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WOAH strengthens antimicrobial resistance standards
WOAH's International Standards are revised annually.

The expanded scope takes a One Health approach.

The World Organisation for Animal Health (WOAH) has expanded the scope of its antimicrobial resistance (AMR) standards and guidelines for the animal sector.

WOAH says that the complex issue requires a One Health approach, such as the inclusion of companion animals and environmental safeguards in their guidelines.

Although antimicrobial drugs have benefitted global health significantly over the past years, the widespread use of them has led to the emergence of drug-resistant pathogens. This AMR is threatening both animal and human health, with additional repercussions across the interconnected ecosystems.

To keep up with the challenges of combatting AMR, WOAH’s International Standards are revised annually at its General Session to ensure that they are agreed among its members and grounded in scientific research.

The decision to include companion animals in the organisations’ standards to combat AMR follows an increasing global trend of pet ownership, with over one billion companion animals being kept worldwide. This has been studied extensively, revealing evidence of a bi-directional transfer of resistant pathogens between humans and their pets.

The organisation hopes that this will not only raise awareness among its members but also, through collaboration with the World Small Animal Veterinary Association, encourage good practice among pet owners.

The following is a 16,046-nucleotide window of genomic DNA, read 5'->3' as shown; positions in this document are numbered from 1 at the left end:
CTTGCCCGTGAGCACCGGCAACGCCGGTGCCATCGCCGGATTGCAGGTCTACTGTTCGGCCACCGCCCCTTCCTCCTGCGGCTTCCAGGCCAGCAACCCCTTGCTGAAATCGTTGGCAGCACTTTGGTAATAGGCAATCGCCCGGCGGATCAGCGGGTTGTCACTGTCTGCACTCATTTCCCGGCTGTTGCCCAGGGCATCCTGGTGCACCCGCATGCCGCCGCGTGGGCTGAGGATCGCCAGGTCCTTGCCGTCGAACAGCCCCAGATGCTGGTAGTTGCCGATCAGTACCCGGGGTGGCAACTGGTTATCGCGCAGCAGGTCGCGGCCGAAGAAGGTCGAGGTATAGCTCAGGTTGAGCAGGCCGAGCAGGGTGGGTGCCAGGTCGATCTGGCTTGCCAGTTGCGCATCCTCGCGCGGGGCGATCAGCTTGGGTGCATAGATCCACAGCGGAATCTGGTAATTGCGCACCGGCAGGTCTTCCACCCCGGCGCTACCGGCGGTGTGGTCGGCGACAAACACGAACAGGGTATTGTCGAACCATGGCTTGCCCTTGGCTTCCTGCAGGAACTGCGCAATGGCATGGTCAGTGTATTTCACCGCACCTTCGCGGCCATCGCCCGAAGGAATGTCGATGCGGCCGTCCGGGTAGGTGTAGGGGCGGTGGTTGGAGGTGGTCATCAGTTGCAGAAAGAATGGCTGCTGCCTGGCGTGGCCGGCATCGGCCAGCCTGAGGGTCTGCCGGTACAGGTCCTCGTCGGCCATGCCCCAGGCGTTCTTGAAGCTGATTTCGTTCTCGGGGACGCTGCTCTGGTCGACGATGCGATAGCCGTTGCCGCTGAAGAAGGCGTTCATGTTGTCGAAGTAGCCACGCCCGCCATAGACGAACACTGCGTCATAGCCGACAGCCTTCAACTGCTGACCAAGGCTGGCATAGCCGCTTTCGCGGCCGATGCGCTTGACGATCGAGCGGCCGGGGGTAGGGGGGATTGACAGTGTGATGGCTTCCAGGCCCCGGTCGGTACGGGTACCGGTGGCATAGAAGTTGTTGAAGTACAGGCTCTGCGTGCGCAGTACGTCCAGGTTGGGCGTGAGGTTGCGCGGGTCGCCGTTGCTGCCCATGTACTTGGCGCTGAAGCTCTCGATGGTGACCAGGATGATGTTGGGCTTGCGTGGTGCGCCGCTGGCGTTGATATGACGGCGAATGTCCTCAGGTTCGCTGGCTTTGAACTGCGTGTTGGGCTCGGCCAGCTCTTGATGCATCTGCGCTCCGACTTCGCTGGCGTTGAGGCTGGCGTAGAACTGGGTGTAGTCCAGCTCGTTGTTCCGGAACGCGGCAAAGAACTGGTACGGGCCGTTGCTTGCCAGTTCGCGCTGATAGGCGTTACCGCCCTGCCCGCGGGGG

Environmental dimensions of AMR have also influenced WOAH’s newly expanded standards.

WOAH says that the environmental impact of antimicrobials has been previously overlooked. However it says considering the environment is of critical importance to combatting AMR.

As such, environmental risk assessments should be conducted within the pharmaceutical industry when approving veterinary medicines. In addition, manufacturers should provide instructions for the safe disposal of medicine.

Finally, WOAH has emphasised the importance of specific recommendations for the use of antimicrobial medicines. It has therefore updated its list of antimicrobial agents of veterinary importance, to align its recommendations with changes made by the World Health Organisation.

The organisation hopes that the newly expanded standards will lead to more responsible antimicrobial use across different animal health contexts.

Stephen Page, a member of the AMR Working Group, said: “This is an important step forward in the fight against the deadly threat of AMR.

“For many years there has been considerable interest in the appropriate use and stewardship of antimicrobials within the small animal community worldwide. Aligning this interest with the global standards and actions of WOAH is a crucial to unlocking the One Health potential."

WOAH's International Standards can be found here.

Image © Shutterstock

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Charities' XL bully neutering scheme closes

News Story 1
 A scheme that helped owners of XL bully dogs with the cost of neutering has closed to new applications due to high demand.

The scheme, run by the RSPCA, Blue Cross, and Battersea, has helped 1,800 dogs and their owners after XL bullies were banned under the Dangerous Dogs Act.

In England and Wales, owners of XL bully dogs which were over one year old on 31 January 2021 have until 30 June 2024 to get their dog neutered. If a dog was between seven months and 12 months old, it must be neutered by 31 December 2024. If it was under seven months old, owners have until 30 June 2025.

More information can be found on the Defra website. 

Click here for more...
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